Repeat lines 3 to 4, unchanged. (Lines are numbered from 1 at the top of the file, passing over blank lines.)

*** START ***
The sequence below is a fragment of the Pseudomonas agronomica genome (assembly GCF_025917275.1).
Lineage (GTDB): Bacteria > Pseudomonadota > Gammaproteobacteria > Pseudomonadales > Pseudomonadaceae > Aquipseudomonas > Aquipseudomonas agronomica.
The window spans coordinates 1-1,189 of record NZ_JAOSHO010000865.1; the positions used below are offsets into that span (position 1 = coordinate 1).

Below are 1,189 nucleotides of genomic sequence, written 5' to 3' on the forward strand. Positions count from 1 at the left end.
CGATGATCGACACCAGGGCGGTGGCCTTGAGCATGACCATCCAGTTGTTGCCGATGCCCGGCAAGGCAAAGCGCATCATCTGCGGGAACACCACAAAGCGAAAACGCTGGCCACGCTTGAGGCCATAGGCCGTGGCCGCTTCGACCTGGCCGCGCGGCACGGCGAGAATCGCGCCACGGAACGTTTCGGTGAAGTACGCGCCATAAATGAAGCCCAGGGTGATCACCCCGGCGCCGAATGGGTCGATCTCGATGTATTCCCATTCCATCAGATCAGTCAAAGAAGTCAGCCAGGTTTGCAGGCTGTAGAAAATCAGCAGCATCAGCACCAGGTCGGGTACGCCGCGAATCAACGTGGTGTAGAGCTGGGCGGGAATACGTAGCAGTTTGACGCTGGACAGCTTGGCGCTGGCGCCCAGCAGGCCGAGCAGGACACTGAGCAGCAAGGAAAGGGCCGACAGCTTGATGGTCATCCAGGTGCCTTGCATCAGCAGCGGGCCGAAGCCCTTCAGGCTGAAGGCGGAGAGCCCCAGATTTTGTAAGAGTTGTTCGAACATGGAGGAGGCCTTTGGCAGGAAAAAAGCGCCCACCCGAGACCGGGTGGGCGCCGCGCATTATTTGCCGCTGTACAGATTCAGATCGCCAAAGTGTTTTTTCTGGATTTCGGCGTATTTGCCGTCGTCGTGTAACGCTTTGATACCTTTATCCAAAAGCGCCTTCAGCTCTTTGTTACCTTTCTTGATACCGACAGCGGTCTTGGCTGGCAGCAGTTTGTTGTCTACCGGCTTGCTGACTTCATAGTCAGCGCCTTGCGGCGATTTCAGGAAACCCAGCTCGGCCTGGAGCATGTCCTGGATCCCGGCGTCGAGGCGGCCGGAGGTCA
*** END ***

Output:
The window spans coordinates 1-1,189 of record NZ_JAOSHO010000865.1; the positions used below are offsets into that span (position 1 = coordinate 1).

Below are 1,189 nucleotides of genomic sequence, written 5' to 3' on the forward strand. Positions count from 1 at the left end.